Divini was among the first to develop technology for the production of scientifically designed optical instruments – he produced long-focus telescopes, some as long as 72 Roman spans (about 16 m), and he was probably the first to use a reticule for the telescope, an important step toward the micrometer. By the 1650s, his telescopes were well known all over Europe – a Divini telescope was used by   Antonio de Reitha . Sir Kenelm Digby took six of them, one of which he probably gave to   Pierre Gassendi in 1653. Many Divini instruments were bought by high prelates of the Roman curia.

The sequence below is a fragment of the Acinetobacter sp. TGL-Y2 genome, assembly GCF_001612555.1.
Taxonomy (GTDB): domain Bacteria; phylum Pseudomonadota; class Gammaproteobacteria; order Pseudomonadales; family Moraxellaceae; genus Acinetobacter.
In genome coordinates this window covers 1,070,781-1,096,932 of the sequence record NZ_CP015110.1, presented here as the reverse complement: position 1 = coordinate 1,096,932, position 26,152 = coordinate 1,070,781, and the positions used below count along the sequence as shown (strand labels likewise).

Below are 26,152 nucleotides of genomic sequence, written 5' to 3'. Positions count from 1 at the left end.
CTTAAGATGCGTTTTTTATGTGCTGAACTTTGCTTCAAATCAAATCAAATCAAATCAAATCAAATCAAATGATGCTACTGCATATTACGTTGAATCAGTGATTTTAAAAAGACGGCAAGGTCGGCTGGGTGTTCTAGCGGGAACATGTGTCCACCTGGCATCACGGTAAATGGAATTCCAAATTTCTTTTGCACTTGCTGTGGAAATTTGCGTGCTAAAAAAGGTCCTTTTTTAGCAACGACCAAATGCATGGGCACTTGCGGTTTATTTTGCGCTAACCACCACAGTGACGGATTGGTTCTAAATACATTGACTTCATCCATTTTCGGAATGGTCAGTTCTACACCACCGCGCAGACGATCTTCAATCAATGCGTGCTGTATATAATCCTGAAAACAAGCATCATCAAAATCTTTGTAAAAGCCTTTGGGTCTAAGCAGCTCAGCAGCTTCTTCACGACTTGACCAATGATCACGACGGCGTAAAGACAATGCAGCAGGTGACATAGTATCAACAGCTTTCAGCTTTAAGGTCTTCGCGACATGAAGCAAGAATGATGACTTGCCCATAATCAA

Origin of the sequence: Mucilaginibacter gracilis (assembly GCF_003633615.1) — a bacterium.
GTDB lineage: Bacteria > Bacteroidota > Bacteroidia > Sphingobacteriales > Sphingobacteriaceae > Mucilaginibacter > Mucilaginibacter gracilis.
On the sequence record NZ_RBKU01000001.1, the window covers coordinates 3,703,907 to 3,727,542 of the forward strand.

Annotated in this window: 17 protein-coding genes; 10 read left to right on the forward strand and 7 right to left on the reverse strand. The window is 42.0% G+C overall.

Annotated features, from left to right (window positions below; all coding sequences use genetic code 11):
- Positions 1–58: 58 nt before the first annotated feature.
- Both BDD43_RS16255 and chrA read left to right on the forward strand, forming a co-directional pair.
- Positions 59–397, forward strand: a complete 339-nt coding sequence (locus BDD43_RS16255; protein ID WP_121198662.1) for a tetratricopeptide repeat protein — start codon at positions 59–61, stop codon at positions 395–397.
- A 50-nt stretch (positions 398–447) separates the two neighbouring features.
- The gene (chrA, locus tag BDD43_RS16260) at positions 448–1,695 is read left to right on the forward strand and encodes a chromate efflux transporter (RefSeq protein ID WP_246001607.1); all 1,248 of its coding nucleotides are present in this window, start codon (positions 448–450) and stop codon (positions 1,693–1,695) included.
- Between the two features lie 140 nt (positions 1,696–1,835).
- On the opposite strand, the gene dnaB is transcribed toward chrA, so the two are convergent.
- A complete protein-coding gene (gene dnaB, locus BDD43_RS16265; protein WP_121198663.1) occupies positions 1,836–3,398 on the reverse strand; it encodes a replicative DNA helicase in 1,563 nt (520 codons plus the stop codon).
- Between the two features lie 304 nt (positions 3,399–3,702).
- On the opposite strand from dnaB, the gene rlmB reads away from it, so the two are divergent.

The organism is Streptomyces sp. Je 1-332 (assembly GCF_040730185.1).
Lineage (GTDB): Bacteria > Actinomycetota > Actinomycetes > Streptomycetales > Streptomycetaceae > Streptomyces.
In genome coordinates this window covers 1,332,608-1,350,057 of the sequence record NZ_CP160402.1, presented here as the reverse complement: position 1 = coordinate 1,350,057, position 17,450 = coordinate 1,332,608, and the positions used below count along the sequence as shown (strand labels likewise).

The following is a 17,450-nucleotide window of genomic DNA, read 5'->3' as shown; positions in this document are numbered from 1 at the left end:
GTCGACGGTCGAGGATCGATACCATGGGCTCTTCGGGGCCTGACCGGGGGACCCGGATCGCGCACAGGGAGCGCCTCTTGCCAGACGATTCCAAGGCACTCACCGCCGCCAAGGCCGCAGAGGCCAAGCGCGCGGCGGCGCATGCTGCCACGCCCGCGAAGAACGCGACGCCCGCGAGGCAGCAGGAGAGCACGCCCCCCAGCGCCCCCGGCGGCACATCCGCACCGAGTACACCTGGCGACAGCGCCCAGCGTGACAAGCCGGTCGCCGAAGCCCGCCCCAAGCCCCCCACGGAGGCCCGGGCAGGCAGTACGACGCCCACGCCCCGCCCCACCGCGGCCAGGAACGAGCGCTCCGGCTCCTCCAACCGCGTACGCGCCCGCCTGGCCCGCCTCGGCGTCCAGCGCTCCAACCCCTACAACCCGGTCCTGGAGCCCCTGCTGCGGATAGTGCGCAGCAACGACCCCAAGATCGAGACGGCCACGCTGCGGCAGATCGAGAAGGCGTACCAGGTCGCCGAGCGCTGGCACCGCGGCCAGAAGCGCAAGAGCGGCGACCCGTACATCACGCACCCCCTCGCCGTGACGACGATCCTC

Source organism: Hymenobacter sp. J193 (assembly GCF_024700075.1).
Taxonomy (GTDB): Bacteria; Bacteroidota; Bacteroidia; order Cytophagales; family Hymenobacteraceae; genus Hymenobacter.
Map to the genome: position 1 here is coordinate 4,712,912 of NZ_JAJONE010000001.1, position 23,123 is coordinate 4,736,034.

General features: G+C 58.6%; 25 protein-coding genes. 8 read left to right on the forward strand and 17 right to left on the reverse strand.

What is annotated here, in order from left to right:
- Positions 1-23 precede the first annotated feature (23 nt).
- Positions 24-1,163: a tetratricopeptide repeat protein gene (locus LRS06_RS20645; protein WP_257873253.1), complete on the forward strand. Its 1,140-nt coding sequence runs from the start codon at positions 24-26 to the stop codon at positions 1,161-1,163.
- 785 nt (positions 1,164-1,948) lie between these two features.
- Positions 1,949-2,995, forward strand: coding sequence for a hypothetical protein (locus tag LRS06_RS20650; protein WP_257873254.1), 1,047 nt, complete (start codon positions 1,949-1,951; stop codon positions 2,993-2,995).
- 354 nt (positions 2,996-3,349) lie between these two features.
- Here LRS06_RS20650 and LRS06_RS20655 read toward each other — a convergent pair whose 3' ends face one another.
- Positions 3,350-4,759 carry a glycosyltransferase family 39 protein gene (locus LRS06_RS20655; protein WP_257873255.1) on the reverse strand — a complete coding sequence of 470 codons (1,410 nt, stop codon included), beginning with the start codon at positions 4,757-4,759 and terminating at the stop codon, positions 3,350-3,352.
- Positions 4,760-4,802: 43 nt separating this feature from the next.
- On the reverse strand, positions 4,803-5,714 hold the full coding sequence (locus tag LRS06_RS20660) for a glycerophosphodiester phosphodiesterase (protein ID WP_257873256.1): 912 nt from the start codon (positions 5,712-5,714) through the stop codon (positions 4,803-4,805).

In 1649, Divini published a copper-engraved map of the Moon as a separate broadsheet dedicated to the Grand Duke of Tuscany Ferdinand II, primarily to advertise the quality of his lenses. There are many similarities between Divini’s map and that of   Johannes Hevel (made in 1647). It is evident that Divini had one eye at the telescope and the other on the work of his predecessor. However, there are also enough differences to indicate that Divini did make many observations on his own. In the broadsheet published in 1649, around the big picture of the Moon, there are a crescent, a Saturn with its “handle” (as it was observed between 1646 and 1648), a horned (cornigera) Venus, and two pictures of Jupiter with the four Galilean satellites. Divini’s map was then twice included in printed books – first in   Athanasius Kircher ’s Mundus subterraneus(1665) and subsequently in Otto von Guericke’s Experimenta nova(1672).